Id. at 634.

The United States Court of Appeals for the Third Circuit applied the same reasoning, holding that "as a matter of due process, factual matters may be considered as a basis for sentence only if they have some minimal indicium of reliability beyond mere allegation." United States v. Baylin, 696 F.2d 1030, 1040 (3d Cir.1982). Evidentiary reliability in sentencing is also required by the United States Sentencing Guidelines, which require that information used as a basis for sentencing must have "sufficient indicia of reliability to support its probable accuracy." United States v. Miele, 989 F.2d 659, 663 (3d Cir.1993).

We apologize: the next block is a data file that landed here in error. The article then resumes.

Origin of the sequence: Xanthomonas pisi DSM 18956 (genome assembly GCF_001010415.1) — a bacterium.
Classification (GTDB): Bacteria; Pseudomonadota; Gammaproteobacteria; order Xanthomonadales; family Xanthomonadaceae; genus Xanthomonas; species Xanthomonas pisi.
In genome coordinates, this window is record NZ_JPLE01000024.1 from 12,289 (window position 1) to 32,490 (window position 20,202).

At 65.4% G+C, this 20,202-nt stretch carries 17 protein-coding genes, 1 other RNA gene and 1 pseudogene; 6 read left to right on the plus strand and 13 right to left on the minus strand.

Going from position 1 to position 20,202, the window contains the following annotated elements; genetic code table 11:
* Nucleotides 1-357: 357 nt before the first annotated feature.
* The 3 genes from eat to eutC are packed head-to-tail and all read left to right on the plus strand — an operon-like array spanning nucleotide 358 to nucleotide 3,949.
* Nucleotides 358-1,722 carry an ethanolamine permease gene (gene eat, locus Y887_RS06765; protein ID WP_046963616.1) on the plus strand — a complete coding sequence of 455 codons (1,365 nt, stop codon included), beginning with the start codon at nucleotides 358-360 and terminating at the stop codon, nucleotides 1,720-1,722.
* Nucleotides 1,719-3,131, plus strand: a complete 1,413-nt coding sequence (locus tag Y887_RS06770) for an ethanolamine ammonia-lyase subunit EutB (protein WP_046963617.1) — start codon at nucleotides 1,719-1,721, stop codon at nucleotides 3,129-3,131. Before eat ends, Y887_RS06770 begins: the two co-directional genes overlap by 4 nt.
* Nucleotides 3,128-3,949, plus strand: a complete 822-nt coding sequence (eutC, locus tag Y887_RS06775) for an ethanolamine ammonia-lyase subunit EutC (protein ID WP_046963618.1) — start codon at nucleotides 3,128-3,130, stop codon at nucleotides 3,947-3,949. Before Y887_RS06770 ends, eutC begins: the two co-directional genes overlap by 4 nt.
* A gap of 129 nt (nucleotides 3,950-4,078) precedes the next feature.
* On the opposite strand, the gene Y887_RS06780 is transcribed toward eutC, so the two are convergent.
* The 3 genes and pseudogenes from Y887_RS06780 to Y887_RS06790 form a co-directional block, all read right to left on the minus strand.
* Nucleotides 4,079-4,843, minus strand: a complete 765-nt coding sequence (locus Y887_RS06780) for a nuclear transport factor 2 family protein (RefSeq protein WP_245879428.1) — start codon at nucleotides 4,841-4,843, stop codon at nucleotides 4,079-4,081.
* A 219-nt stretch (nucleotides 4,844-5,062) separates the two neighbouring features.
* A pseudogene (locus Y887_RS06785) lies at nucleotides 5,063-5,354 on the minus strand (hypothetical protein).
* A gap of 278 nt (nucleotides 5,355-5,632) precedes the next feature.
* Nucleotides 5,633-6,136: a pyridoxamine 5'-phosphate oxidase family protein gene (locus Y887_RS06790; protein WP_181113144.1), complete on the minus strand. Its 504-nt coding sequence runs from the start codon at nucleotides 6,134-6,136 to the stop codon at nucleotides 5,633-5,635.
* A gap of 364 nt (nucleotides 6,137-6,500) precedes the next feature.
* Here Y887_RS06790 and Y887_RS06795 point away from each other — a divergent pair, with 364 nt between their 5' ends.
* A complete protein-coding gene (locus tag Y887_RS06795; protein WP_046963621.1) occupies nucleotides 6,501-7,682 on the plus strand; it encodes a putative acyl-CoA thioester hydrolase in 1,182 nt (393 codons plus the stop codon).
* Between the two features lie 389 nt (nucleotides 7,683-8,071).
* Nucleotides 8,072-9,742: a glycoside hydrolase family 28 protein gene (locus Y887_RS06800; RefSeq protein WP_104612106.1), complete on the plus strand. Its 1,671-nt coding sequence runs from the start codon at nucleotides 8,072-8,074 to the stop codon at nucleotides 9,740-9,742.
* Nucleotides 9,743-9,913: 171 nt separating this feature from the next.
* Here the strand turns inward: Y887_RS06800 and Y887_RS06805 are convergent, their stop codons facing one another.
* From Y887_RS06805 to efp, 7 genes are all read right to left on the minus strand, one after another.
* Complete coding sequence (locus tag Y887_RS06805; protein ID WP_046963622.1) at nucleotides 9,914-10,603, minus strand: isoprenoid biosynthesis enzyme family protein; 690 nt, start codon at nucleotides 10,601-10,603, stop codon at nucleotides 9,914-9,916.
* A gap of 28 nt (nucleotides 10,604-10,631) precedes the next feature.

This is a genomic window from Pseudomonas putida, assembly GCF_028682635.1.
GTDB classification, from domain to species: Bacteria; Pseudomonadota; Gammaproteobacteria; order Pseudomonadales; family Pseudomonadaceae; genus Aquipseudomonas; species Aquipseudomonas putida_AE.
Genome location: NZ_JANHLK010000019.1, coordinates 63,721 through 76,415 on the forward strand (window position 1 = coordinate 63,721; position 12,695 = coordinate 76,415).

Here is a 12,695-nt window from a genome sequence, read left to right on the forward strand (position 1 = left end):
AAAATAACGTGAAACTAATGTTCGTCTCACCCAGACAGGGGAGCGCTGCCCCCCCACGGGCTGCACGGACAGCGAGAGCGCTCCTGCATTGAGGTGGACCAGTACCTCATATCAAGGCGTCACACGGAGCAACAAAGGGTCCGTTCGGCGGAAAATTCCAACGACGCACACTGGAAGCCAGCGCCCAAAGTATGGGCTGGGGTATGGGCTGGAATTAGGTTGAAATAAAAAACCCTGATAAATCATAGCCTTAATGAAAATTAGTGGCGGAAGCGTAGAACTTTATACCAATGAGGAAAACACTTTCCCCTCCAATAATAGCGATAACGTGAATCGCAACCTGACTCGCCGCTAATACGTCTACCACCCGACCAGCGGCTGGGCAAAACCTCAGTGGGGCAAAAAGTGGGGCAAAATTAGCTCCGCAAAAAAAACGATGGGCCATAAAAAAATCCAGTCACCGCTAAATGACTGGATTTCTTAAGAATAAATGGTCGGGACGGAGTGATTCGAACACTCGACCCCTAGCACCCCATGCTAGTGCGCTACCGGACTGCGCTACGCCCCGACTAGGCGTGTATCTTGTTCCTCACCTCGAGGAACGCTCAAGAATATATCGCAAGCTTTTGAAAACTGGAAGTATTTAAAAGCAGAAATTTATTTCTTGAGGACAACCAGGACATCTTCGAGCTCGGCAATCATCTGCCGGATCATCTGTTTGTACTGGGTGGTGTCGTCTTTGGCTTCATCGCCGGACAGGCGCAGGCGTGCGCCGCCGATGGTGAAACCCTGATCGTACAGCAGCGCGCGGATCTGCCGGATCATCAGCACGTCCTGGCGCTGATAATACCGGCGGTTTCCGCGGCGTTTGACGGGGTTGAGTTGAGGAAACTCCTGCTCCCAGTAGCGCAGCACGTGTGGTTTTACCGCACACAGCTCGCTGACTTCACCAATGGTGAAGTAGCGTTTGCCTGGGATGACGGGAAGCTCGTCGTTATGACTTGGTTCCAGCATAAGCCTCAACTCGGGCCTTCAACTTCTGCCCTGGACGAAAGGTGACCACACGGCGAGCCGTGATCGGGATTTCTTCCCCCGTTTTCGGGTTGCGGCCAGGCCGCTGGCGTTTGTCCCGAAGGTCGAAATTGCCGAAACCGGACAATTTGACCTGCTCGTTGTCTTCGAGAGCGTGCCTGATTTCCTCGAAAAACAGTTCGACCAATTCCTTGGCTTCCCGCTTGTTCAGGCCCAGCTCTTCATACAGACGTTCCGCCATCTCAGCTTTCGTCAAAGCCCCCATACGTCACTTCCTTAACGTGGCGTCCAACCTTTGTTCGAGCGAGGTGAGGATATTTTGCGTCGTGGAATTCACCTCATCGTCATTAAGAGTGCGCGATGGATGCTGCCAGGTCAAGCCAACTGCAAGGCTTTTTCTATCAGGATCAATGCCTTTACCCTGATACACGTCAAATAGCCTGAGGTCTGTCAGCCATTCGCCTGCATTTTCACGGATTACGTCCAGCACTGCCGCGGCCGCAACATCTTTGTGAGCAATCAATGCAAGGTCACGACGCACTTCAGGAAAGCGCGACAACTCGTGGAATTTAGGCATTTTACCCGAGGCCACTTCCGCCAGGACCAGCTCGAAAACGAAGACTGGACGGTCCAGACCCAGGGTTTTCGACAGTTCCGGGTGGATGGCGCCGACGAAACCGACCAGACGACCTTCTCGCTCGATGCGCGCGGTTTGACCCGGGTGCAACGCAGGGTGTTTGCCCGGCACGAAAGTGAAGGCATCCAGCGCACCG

The ISAT report is based on the same type of inherently unreliable evidence as that presented in Brown and Weston. Not only did the report consist almost entirely of double and triple hearsay, but also the hearsay statements contained numerous internal inconsistencies and speculative conclusions based on incomplete information and questionable factual assumptions. For example, the interviewer concluded that the niece had been abused because she exhibited behaviors often found in sexual abuse victims, such as withdrawal from adults, depression, temper tantrums, arguing, clinging, and bed-wetting, but the interviewer ignored the effects on the niece of the unhappy relationship that her parents had and their eight-month separation, which corresponded with the appearance of the child's symptoms. Those events could have been responsible for the child's behavior. The letters from the mother and grandfather are also unreliable because they only contain double hearsay accounts of statements by the niece, descriptions of her behavior the cause of which is ambiguous, and the otherwise unsubstantiated assertion that Johnson abused her.